Video Game Playing Linked To Health Risks - InformationWeek

InformationWeek is part of the Informa Tech Division of Informa PLC

This site is operated by a business or businesses owned by Informa PLC and all copyright resides with them.Informa PLC's registered office is 5 Howick Place, London SW1P 1WG. Registered in England and Wales. Number 8860726.

IoT
IoT
Healthcare // Analytics
News
8/18/2009
04:40 PM
Connect Directly
LinkedIn
Twitter
RSS
E-Mail
50%
50%

Video Game Playing Linked To Health Risks

Adults who play video games are more likely to report being overweight, depressed, and in poor health than those who don't play.

Researchers from the Centers for Disease Control and Prevention (CDC), Emory University and Andrews University have found that men who play video games are more likely to report a higher body mass index (BMI) than men who don't play video games and that women players are more likely to report depression and poor health.

The study, "Health-Risk Correlates of Video-Game Playing Among Adults," is scheduled to appear in the American Journal of Preventive Medicine (AJPM), Volume 37, Issue 4 (October 2009). It is based on self-reported survey data gathered in 2006 from over 500 adults, age 19 to 90, in the Seattle-Tacoma area. Among the respondents, 45.1% played video games, 55.9% of whom were men.

"Video-game players reported more depression, lower extraversion, and greater psychoticism than nonplayers," the study states. "Differences are also evident for three of the five measures in the health-assessment domain: Videogame players reported lower health status, a higher frequency of poor-mental-health days, and higher BMI."

While video game playing is typically seen as an activity of children and teenagers, the average age of video game players is 35, according to the Entertainment Software Association.

Both men and women video gamers tend to turn to the Internet for social support, rather than family and friends.

The study suggests that women may use video games as a form of self-medication, to take their minds off of worries. Men, the study says, look to video games as a way to socialize. Video game players in general reported less extroversion than their non-playing peers.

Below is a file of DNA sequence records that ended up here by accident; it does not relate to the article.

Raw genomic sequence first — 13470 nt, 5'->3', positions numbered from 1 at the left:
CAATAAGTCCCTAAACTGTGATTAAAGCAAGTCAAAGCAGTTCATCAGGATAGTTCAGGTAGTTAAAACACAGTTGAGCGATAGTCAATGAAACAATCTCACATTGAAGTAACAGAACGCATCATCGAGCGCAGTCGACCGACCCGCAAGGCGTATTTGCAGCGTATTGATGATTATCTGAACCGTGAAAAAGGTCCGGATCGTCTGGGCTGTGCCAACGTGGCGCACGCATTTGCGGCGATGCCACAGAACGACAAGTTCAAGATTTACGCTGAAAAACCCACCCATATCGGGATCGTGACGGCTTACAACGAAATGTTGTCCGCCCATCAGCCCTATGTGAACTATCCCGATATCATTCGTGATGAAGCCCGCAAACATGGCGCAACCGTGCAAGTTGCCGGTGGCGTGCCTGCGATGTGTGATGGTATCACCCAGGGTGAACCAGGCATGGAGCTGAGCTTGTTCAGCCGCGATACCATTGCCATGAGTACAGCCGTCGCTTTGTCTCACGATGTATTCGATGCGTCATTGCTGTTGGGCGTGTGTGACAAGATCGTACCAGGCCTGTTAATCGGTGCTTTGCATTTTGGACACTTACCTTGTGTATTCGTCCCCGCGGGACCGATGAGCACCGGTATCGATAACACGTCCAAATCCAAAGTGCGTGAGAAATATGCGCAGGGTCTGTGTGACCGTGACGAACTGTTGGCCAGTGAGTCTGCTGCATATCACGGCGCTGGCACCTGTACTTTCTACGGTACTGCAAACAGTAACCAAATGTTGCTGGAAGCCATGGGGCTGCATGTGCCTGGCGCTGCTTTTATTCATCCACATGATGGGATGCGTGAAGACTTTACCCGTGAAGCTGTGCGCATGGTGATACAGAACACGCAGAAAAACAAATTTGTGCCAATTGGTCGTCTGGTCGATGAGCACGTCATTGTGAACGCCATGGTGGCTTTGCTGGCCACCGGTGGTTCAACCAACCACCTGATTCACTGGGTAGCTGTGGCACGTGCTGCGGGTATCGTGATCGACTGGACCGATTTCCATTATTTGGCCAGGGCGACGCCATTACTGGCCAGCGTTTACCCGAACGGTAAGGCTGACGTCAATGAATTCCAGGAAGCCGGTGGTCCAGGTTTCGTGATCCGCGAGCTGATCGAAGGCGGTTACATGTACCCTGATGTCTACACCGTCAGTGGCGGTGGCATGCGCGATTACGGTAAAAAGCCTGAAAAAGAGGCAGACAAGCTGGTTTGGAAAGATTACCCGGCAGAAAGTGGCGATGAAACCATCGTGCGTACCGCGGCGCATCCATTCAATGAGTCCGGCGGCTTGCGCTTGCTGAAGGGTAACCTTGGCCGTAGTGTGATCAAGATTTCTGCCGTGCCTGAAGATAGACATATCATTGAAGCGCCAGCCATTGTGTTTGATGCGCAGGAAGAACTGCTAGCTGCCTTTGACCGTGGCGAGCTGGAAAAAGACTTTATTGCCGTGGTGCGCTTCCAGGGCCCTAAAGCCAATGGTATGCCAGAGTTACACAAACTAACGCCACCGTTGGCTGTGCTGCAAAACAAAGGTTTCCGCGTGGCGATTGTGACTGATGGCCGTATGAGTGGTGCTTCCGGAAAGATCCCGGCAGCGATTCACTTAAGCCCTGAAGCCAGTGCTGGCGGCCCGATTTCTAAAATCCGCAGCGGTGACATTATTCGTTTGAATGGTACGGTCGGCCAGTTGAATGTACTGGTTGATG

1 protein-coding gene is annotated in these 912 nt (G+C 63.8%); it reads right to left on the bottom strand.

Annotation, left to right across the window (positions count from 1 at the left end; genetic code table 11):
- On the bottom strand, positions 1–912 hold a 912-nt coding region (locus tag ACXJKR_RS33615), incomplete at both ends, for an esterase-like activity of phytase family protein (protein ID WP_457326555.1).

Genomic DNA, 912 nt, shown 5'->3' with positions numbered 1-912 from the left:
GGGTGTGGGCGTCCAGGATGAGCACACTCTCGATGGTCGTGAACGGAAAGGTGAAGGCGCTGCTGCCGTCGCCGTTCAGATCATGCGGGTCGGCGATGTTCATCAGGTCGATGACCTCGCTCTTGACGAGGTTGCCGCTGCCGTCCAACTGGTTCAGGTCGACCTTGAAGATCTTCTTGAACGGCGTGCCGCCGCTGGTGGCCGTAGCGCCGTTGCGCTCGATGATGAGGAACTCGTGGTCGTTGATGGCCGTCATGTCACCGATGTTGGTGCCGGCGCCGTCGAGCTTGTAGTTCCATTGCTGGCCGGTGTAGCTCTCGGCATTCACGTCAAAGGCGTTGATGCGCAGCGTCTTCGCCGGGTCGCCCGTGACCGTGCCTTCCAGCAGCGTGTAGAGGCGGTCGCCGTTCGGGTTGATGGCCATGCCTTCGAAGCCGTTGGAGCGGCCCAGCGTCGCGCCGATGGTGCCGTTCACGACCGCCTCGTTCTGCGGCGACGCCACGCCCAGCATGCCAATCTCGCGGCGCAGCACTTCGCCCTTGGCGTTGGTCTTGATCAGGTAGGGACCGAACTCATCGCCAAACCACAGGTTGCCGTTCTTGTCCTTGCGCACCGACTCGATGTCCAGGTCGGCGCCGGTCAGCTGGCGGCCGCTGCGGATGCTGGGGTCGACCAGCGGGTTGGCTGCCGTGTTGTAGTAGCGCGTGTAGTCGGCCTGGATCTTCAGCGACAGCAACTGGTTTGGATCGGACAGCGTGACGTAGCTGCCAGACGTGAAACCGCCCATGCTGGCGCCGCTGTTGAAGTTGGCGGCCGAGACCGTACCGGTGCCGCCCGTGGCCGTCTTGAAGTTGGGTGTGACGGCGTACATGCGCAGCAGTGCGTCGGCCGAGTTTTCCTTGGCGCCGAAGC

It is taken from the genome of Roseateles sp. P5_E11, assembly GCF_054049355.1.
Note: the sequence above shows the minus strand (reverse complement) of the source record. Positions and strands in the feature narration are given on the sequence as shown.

The study states that "conclusions about causality cannot be made," which is to say that video game playing isn't implicated as the cause of the cited health effects. Rather, the study's aim is to evaluate the hypothesis that there are health differences between video game players and non-players, and to justify further research on the subject.

A companion piece in the AJPM by Brian A. Primack acknowledges that video games are diverse and that many have positive aspects that may enhance education, social skills, and problem solving. The challenge, and the purpose of such studies, he suggests, should be to understand and harness the positive aspects of video games while limiting the negative aspects like sedentary behavior and social isolation.

There's a big buzz surrounding Government 2.0 -- the revolution that's bringing the principles and value of the Web as a platform to the business of governing. Attend Gov 2.0 Expo Showcase and hear innovators show how this is really happening. At the Washington Convention Center, Sept. 8. Find out more and register.

We welcome your comments on this topic on our social media channels, or [contact us directly] with questions about the site.
Comment  | 
Print  | 
More Insights
Commentary
2021 Outlook: Tackling Cloud Transformation Choices
Joao-Pierre S. Ruth, Senior Writer,  1/4/2021
News
Enterprise IT Leaders Face Two Paths to AI
Jessica Davis, Senior Editor, Enterprise Apps,  12/23/2020
Slideshows
10 IT Trends to Watch for in 2021
Cynthia Harvey, Freelance Journalist, InformationWeek,  12/22/2020
White Papers
Register for InformationWeek Newsletters
Video
Current Issue
2021 Top Enterprise IT Trends
We've identified the key trends that are poised to impact the IT landscape in 2021. Find out why they're important and how they will affect you.
Slideshows
Flash Poll